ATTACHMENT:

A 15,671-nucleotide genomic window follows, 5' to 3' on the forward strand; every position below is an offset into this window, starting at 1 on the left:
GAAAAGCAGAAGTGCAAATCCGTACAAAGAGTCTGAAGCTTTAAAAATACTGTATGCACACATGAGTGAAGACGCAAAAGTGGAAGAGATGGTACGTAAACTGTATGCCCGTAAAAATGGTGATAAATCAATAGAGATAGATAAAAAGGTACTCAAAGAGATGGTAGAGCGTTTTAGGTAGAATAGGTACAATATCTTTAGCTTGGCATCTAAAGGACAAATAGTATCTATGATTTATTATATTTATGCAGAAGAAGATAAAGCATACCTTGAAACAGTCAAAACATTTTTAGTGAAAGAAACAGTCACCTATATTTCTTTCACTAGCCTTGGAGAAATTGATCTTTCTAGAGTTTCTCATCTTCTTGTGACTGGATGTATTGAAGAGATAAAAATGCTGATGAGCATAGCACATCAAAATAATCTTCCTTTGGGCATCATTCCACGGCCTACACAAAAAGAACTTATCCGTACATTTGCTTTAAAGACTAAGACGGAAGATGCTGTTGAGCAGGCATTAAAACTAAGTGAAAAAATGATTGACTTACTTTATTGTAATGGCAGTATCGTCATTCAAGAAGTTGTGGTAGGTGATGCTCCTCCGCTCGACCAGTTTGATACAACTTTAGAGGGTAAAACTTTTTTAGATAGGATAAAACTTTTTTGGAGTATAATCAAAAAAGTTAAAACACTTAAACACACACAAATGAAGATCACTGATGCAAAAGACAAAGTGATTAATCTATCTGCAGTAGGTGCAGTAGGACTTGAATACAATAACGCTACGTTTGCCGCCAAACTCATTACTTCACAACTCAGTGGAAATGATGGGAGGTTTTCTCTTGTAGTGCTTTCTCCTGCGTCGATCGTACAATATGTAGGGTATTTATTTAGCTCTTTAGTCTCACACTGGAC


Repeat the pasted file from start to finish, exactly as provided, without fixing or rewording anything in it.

A 15,671-nucleotide genomic window follows, 5' to 3' on the forward strand; every position below is an offset into this window, starting at 1 on the left:
GAAAAGCAGAAGTGCAAATCCGTACAAAGAGTCTGAAGCTTTAAAAATACTGTATGCACACATGAGTGAAGACGCAAAAGTGGAAGAGATGGTACGTAAACTGTATGCCCGTAAAAATGGTGATAAATCAATAGAGATAGATAAAAAGGTACTCAAAGAGATGGTAGAGCGTTTTAGGTAGAATAGGTACAATATCTTTAGCTTGGCATCTAAAGGACAAATAGTATCTATGATTTATTATATTTATGCAGAAGAAGATAAAGCATACCTTGAAACAGTCAAAACATTTTTAGTGAAAGAAACAGTCACCTATATTTCTTTCACTAGCCTTGGAGAAATTGATCTTTCTAGAGTTTCTCATCTTCTTGTGACTGGATGTATTGAAGAGATAAAAATGCTGATGAGCATAGCACATCAAAATAATCTTCCTTTGGGCATCATTCCACGGCCTACACAAAAAGAACTTATCCGTACATTTGCTTTAAAGACTAAGACGGAAGATGCTGTTGAGCAGGCATTAAAACTAAGTGAAAAAATGATTGACTTACTTTATTGTAATGGCAGTATCGTCATTCAAGAAGTTGTGGTAGGTGATGCTCCTCCGCTCGACCAGTTTGATACAACTTTAGAGGGTAAAACTTTTTTAGATAGGATAAAACTTTTTTGGAGTATAATCAAAAAAGTTAAAACACTTAAACACACACAAATGAAGATCACTGATGCAAAAGACAAAGTGATTAATCTATCTGCAGTAGGTGCAGTAGGACTTGAATACAATAACGCTACGTTTGCCGCCAAACTCATTACTTCACAACTCAGTGGAAATGATGGGAGGTTTTCTCTTGTAGTGCTTTCTCCTGCGTCGATCGTACAATATGTAGGGTATTTATTTAGCTCTTTAGTCTCACACTGGAC